Marcos Bretón

Madness came to Sacramento, and the cops weren’t ready

Anti-fascist protesters confront TV crew at California Capitol

A group of anti-fascist protesters confronted a KCRA television news crew at the Capitol on June 26, 2016. Beware explicit language.
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A group of anti-fascist protesters confronted a KCRA television news crew at the Capitol on June 26, 2016. Beware explicit language.

When the Occupy movement brought widespread property damage to Oakland a few years ago, Sacramento remained orderly because Sac PD was ready.

When homeless protesters pressed and goaded police earlier this year, hoping to spark a confrontation, Sac PD resisted. They kept the peace, even though scores of people illegally camped in front of City Hall for weeks.

The examples of solid police work are numerous, but Sunday was different. Sunday was horrible.

Ten people were injured and five stabbed at the state Capitol during a chaotic melee between a neo-Nazi group and so-called “anti-fascist” protesters.

We’re not used to seeing that scale of violence on Sacramento’s streets because police usually defuse it. But not this time.

It was embarrassing that media outlets around the world were carrying video of thugs attacking each other on the gorgeous Capitol grounds. The savagery captured on cellphone cameras – people beating each other with sticks and clubs – brought to mind a medieval war zone.

In real time, we saw tweets from the Sacramento Fire Department reporting stabbings. Paramedics had to be guarded while attending to the wounded.

What happened? Why was law enforcement so slow to react as tensions grew as hot as the weather Sunday?

No one is getting specific right now, while internal investigations are ongoing; reputations and working relationships are being guarded by the fraternity of law enforcement.

But I would bet money that in an election year, when partisan emotions are running high, what we saw Sunday will not happen again soon. I would bet money that next time, Sac PD will be actively engaged on Capitol grounds though it is the jurisdiction of the California Highway Patrol.

I would bet that future demonstrations will see a shared command center between the CHP and Sac PD instead of what we saw Sunday: CHP officers overwhelmed by warring factions.

Both the CHP and Sac PD are defending the way they responded to the bloody clash between 30 or so white supremacists and more than 350 counter protesters, who call themselves Antifa and purport to be a force against oppression and racism.

Witness accounts, however, suggest more could have been done to prevent the violence from happening. They also suggest that city police used tactics that differed from what they employed at previous rallies.

What we saw Sunday reflected the madness gripping political discourse in our nation and world.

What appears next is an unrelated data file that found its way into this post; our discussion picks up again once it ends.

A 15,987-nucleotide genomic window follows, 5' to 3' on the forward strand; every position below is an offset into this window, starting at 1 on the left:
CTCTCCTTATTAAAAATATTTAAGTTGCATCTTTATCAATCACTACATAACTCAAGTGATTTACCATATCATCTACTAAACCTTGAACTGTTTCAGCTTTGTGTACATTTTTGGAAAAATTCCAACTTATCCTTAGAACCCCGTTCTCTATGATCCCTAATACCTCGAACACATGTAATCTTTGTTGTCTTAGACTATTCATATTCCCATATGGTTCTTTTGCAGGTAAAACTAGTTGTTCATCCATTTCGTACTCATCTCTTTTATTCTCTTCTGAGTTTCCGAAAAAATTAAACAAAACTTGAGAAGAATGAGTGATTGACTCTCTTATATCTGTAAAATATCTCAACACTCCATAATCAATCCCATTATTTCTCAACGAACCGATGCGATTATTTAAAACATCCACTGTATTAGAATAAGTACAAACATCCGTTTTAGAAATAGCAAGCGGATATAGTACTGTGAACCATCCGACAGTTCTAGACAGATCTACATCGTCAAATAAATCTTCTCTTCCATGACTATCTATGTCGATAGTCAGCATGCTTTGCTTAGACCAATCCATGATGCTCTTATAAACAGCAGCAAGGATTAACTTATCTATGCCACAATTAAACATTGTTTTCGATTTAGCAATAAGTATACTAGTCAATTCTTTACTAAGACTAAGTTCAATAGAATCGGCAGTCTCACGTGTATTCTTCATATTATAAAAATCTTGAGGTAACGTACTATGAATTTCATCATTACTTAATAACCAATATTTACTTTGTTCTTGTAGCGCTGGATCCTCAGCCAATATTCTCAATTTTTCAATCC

Sac PD had more than 100 officers at the scene, most on the perimeter. The officers entered the grounds once the violence went full tilt. But as The Bee’s Sam Stanton and Anita Chabria reported, “for much of the afternoon, police stayed on the edges of the event, standing in the shade near the sidewalks fronting L and 10th streets as the two sides threatened each other with sticks, tossed fireworks and charged at each other.”

The CHP won’t say how many officers it deployed, other than it was more than usual.

“Between the two agencies, we had something that you typically wouldn’t see here on a Sunday,” Officer George Granada, a CHP spokesman, told Bee reporters. “There was preparation made ahead of time. Now, whether it was sufficient remains to be determined.”

Was it sufficient? The answer is clearly no. For the good of the community, Sac PD and CHP need to break down exactly what went wrong on Sunday because there will be more of the same this year. Anger and political intolerance have marked the presidential campaign. And it’s not just an American phenomenon. Europe is roiling amid deep divisions that have bred frightening hostility.

The neo-Nazi Traditionalist Working Party, whose rally at the west steps of the Capitol came under attack, was trying to make a political point. “The group and its California affiliate, Golden State Skinheads, sent about 30 people to speak up for Donald Trump supporters who have been denied their freedom of speech (while supporting the presumptive Republican presidential nominee),” spokesman Matt Parrott told The Bee.

“The purpose of the protest was actually a reaction around the Donald Trump rallies where working-class white Americans were trying to peacefully organize, not on racial terms,” he said. “We wanted to have a march to show we will not back down in the face of radical leftists, who threatened violence beforehand.”

Antifa, “a coalition of groups opposed to the neo-Nazi movement” – issued a call on the web for protesters to show up and “smash fascism,” according to The Bee.

One video from Sunday captured a man being clubbed on the side of his head. He likely never saw the blow coming. He fell to the ground, motionless, after being struck. Sticks, clubs and knives weren’t the only weapons around on Sunday. A loaded handgun was found on the scene.

The violence was a violation of freedom of speech, certainly, but there was a deeper violation – a disregard for the sanctity of life.

What we saw Sunday reflected the madness gripping political discourse in our nation and world. It’s intolerance of one group meeting the intolerance of another with precious few caring or even thinking about the lives on the other end of their weapons.

Law enforcement wasn’t ready this time, but they have to be next time. In a climate where life isn’t valued, life will be lost.

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